fiscal cliff and taxes as percentage of income

The discussions associated with the fiscal cliff have brought to light issues that individuals with like political, educational, and/or socio-economic backgrounds passionately disagree.  When it comes to elected officials, the fiscal cliff decisions come down to vote maximization and/or personal beliefs about the benefits of reducing the costs associated with government (i.e. reducing government spending) and the risks associated with increasing the costs associated with government spending (i.e. increasing the tax burden).  To economists, who supposedly are more level headed with less personal attachment to the politics of the issue, the matter comes down to evaluating the numbers and the effects of various policy decisions.


Not surprisingly, professionals with comparable empirical evidence come to completely different conclusions about the effects of the tax increase/cost reductions associated with the fiscal cliff.  The Obama Administration and the Congressional Research Service, for example, have been arguing for some time that increasing the cost of government has little effect on overall economic activity.  On the other hand, many professional analysts and Republican lawmakers with access to the same information come to completely different conclusions.

So, who’s right?  Well, the answer is – it depends.

What appears to be missing from the discussion are the signals associated with the fiscal cliff discussion.  In theoretical and empirical economics and contract theory, signalling refers to information one party to a contract conveys to the other party (see, for instance, Michael Spence’s foundational work on signalling in the labor market).

In the current issue of the fiscal cliff, the matter is the signal the government as a whole is sending to the other party to the contract – the public (in this case the “government” includes Republicans, Democrats, Independents, and so forth; the “public” includes anyone from the lowly moochers to the deserving unemployed to the rich covering the costs of the programs).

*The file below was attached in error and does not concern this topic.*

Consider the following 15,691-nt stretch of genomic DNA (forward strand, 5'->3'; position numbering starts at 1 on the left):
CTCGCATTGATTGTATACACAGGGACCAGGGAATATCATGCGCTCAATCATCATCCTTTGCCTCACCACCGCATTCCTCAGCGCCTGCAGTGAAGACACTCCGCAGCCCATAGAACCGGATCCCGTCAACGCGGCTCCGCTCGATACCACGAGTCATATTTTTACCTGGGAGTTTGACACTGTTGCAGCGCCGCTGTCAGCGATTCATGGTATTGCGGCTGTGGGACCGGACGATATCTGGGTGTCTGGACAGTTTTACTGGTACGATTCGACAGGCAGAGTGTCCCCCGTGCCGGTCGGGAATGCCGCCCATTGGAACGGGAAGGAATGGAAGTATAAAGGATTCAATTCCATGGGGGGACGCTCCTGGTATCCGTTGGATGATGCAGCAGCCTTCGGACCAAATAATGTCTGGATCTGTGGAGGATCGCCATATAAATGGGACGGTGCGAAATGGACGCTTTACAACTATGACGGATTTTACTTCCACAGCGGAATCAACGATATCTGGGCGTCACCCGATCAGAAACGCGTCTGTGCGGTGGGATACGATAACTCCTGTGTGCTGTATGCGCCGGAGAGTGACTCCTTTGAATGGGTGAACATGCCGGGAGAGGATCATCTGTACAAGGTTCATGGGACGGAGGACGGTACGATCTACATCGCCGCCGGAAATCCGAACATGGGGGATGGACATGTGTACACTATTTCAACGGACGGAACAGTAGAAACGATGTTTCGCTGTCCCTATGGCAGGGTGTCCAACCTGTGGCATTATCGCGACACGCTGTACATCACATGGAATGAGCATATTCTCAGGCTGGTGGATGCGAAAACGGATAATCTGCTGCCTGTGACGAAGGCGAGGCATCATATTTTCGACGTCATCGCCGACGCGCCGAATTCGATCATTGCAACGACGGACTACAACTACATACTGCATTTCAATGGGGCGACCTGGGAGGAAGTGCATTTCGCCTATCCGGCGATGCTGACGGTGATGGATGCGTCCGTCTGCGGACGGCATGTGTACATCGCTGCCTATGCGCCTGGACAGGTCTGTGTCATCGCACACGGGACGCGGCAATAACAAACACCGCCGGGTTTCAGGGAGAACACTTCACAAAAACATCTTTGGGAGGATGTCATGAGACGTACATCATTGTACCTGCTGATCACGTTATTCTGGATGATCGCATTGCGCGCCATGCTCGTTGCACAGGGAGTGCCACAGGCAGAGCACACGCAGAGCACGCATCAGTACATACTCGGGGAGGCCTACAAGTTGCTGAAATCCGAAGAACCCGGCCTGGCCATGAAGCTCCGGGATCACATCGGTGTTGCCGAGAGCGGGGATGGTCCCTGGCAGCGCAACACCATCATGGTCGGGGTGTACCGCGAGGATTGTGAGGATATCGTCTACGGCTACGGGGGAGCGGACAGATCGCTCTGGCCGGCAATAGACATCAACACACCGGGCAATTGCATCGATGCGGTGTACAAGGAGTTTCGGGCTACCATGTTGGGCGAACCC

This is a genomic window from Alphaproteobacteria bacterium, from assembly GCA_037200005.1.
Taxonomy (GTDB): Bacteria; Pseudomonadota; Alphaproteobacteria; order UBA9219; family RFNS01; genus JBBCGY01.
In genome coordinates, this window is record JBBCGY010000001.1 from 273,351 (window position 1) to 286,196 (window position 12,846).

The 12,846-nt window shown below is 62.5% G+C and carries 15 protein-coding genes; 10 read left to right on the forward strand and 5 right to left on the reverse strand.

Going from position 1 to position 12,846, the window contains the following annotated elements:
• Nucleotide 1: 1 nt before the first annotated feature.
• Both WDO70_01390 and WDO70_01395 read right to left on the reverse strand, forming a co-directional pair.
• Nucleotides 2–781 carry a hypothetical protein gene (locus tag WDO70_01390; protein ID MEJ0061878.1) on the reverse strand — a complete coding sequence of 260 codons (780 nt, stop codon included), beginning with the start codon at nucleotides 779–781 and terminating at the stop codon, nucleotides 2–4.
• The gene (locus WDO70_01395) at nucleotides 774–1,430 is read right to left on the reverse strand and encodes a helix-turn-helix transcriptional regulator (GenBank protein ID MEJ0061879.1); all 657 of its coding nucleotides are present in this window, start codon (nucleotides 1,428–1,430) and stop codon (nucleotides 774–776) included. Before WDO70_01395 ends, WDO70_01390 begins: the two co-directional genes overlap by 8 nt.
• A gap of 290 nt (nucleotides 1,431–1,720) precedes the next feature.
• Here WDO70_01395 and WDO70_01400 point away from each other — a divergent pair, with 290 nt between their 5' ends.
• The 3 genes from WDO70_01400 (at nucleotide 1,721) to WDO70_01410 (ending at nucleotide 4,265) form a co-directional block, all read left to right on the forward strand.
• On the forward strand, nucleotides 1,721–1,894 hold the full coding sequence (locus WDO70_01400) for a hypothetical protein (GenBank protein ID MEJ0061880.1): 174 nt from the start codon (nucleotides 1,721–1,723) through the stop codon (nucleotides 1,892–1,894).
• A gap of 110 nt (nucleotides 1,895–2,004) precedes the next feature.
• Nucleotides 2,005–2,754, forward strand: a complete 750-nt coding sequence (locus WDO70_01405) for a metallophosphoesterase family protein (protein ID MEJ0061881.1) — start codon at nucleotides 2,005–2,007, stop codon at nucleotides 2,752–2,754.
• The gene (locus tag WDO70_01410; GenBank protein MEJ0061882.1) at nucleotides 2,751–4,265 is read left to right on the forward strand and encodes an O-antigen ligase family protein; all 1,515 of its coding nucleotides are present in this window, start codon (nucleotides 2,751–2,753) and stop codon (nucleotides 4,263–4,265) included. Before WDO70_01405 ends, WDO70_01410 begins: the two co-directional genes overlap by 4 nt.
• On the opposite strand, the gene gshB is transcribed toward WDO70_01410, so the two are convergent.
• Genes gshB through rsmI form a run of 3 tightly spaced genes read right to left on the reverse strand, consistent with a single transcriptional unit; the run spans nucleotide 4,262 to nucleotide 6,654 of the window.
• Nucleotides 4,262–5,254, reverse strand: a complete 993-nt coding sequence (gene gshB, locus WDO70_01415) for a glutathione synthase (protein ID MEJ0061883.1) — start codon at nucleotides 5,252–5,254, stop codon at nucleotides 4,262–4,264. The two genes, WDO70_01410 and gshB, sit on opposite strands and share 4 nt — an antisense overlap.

What’s the signal the government is sending?  The signal the government is sending, even though Republicans avidly disagree, is that the era of tax liability reduction may be over for the foreseeable future, and that’s a very bad signal to be sending.

It’s one thing to send the signal that tax liability may need to increase on a one-time basis, such as California’s recent one-time tax increases approved narrowly by voters in the 2012 General election.  It’s a completely different thing to indicate ongoing tax liability increases are needed because of the desire among the majority of elected officials to continue to allow costs to rise, rather than employ cost control techniques.

Take a look at the the chart at the top of this article.

The chart simply indicates that the United States as a whole has been committed to the strategy of reducing the cost of government (the tax liability side of government costs) for the past decade and a half.

What concerns most business professionals and other individuals aware of the dangers of the populist “tax the rich” idea is not necessarily that it is being used now, but rather that the United States is sending the signal to investors and international businessmen that the ongoing future of the United States tax structure is on the way up, which is a reversal of strategy since the late 1990s.

And, no doubt, the signal is likely to have a detrimental effect on the longer term outlook of the United States’ economy.

Essentially, because of mostly Democratic signal mismanagement, investment and consumption expectations, and other non-material expectations – in a very real sense – are likely to have downward effects on such things as material construction, material spending, and material profit.  It’s real, and, although difficult to extract in terms of economic measurement, will show up, with most of the effects materializing for our children in terms of slower overall economic growth.

Overall, elected officials should spend some time managing expectations (perhaps spend some time with private equity and other high level investment professionals, who are the masters of expectations management).  It means that individuals with some ability to influence public policy should signal that the tax burden does not need to be permanent and that long term cost management is also part of the U.S.’s federal government’s budget solution.  The U.S.’s hard fought reputation as a place where tax liability is on its way down is a terrible thing to waste.